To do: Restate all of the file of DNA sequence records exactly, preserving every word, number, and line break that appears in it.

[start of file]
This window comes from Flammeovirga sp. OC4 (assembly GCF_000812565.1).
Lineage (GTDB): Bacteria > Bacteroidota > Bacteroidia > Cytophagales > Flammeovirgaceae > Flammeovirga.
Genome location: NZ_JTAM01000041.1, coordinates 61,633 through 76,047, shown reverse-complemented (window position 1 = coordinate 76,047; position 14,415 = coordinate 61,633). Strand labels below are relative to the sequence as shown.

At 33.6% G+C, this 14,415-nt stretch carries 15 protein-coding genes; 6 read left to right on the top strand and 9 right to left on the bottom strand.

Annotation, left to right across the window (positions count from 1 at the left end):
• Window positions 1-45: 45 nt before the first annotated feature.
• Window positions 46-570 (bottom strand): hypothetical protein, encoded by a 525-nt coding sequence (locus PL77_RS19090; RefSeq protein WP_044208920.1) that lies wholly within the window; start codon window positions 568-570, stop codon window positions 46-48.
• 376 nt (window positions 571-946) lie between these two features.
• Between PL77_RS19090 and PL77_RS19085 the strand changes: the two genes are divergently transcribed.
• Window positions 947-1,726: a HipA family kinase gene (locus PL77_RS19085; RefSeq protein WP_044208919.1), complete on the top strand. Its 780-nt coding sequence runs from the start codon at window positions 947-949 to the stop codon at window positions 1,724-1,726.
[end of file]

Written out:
This window comes from Flammeovirga sp. OC4 (assembly GCF_000812565.1).
Lineage (GTDB): Bacteria > Bacteroidota > Bacteroidia > Cytophagales > Flammeovirgaceae > Flammeovirga.
Genome location: NZ_JTAM01000041.1, coordinates 61,633 through 76,047, shown reverse-complemented (window position 1 = coordinate 76,047; position 14,415 = coordinate 61,633). Strand labels below are relative to the sequence as shown.

At 33.6% G+C, this 14,415-nt stretch carries 15 protein-coding genes; 6 read left to right on the top strand and 9 right to left on the bottom strand.

Annotation, left to right across the window (positions count from 1 at the left end):
• Window positions 1-45: 45 nt before the first annotated feature.
• Window positions 46-570 (bottom strand): hypothetical protein, encoded by a 525-nt coding sequence (locus PL77_RS19090; RefSeq protein WP_044208920.1) that lies wholly within the window; start codon window positions 568-570, stop codon window positions 46-48.
• 376 nt (window positions 571-946) lie between these two features.
• Between PL77_RS19090 and PL77_RS19085 the strand changes: the two genes are divergently transcribed.
• Window positions 947-1,726: a HipA family kinase gene (locus PL77_RS19085; RefSeq protein WP_044208919.1), complete on the top strand. Its 780-nt coding sequence runs from the start codon at window positions 947-949 to the stop codon at window positions 1,724-1,726.